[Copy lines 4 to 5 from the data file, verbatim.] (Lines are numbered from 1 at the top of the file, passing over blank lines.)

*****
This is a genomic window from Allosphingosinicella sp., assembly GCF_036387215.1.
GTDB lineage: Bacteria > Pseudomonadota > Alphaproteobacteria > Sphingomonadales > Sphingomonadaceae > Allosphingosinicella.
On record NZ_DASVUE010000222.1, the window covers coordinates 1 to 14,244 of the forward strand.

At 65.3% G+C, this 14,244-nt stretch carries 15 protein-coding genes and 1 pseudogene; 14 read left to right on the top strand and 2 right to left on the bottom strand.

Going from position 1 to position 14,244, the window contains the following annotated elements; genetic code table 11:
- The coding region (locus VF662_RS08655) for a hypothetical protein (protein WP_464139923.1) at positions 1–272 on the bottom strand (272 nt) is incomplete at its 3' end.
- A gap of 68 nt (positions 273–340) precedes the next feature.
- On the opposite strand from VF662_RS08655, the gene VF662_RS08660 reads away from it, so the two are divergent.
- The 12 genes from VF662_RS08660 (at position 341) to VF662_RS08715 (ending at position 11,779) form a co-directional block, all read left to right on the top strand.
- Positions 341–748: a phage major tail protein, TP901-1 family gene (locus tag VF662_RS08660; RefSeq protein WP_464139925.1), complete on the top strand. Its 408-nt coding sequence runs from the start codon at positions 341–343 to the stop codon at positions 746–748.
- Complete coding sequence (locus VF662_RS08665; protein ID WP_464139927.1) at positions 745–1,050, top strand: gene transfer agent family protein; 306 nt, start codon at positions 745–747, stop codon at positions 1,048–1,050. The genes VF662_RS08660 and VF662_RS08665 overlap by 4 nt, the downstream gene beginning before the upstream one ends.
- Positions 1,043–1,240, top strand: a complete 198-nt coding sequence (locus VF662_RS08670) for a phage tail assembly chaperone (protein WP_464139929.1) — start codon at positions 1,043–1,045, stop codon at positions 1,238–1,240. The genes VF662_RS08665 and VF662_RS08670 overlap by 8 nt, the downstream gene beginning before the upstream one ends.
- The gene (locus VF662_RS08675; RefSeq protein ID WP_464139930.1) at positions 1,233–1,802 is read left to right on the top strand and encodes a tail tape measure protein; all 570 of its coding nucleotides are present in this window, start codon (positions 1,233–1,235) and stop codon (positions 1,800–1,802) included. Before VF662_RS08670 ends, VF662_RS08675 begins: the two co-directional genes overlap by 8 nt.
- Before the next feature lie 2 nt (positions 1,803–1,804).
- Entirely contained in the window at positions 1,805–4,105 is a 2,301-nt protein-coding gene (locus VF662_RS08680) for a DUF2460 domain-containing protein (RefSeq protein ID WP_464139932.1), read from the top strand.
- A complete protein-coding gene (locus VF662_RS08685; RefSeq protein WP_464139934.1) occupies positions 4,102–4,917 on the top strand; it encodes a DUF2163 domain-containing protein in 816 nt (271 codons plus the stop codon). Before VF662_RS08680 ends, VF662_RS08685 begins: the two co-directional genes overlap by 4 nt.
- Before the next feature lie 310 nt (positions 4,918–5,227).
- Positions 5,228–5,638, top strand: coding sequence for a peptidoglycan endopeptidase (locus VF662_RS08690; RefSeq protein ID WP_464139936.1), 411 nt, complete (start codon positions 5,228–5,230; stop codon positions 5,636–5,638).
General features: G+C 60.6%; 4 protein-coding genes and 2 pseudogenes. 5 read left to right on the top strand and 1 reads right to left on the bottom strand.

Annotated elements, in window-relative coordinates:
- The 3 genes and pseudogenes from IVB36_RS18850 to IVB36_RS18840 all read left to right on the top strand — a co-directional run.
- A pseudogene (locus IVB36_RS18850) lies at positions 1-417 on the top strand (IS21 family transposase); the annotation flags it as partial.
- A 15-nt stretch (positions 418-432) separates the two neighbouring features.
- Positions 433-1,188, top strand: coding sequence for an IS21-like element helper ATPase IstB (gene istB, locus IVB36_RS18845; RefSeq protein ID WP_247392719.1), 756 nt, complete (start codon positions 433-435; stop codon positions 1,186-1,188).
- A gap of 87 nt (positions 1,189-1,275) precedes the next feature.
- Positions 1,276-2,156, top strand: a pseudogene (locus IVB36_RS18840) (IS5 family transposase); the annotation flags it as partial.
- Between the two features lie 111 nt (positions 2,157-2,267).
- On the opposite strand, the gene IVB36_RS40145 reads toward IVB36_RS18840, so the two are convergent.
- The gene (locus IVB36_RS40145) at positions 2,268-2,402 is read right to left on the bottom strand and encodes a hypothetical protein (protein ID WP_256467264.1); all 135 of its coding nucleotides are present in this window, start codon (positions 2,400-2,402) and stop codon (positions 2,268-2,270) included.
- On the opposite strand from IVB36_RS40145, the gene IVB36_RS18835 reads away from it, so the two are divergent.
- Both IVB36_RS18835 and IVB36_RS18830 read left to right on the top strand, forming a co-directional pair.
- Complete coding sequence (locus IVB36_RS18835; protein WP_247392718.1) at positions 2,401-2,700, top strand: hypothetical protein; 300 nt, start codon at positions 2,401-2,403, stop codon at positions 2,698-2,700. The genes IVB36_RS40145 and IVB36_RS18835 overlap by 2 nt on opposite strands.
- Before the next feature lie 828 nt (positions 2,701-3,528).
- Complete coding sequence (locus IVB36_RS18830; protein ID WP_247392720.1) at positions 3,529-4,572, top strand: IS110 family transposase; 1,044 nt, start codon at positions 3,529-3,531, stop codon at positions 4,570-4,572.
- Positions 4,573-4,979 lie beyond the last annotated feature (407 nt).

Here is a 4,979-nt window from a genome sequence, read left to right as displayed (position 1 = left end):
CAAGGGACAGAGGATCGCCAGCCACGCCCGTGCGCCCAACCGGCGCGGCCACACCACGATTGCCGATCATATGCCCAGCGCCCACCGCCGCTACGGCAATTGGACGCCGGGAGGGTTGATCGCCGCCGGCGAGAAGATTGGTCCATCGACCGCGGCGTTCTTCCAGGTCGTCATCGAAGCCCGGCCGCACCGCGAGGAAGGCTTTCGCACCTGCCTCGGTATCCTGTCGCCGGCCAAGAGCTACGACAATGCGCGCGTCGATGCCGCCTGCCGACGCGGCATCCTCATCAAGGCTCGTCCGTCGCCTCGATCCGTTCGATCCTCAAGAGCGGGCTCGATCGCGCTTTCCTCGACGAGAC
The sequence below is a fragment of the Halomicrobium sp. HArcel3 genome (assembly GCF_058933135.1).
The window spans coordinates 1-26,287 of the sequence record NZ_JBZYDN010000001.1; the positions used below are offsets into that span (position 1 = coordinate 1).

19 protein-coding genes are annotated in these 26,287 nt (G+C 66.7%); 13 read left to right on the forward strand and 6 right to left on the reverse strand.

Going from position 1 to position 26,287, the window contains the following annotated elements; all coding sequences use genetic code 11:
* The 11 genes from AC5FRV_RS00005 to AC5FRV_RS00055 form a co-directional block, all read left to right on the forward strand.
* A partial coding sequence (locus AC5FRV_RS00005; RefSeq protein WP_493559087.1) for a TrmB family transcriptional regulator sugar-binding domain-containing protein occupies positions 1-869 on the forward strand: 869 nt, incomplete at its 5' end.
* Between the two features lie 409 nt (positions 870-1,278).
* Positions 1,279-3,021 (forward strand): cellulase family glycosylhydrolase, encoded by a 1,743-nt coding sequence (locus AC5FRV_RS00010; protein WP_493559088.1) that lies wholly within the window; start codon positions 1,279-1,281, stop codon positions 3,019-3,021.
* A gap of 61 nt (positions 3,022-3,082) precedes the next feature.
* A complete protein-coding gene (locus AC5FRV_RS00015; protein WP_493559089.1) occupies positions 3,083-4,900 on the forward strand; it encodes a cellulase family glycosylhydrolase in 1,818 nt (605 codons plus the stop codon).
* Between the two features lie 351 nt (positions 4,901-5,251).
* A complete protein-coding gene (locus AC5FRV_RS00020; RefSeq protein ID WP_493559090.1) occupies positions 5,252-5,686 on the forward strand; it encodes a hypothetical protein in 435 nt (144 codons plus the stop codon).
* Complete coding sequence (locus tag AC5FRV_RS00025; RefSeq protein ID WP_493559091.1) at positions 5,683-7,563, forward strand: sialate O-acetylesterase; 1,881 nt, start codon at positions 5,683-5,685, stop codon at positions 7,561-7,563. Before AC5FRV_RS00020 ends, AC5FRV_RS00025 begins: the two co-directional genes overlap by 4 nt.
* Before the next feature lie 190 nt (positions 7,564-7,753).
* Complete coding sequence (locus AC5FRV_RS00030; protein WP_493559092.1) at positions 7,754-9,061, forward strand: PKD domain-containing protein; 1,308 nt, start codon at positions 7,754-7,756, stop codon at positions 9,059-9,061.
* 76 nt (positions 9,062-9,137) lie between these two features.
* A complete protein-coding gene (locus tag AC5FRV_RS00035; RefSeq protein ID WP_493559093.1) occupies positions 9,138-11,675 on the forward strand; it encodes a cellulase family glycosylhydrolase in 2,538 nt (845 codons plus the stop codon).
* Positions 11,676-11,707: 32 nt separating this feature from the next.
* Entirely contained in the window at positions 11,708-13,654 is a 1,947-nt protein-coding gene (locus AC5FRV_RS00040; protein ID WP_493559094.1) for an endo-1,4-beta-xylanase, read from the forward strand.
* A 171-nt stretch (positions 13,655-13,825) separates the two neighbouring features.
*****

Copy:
At 65.3% G+C, this 14,244-nt stretch carries 15 protein-coding genes and 1 pseudogene; 14 read left to right on the top strand and 2 right to left on the bottom strand.

Going from position 1 to position 14,244, the window contains the following annotated elements; genetic code table 11: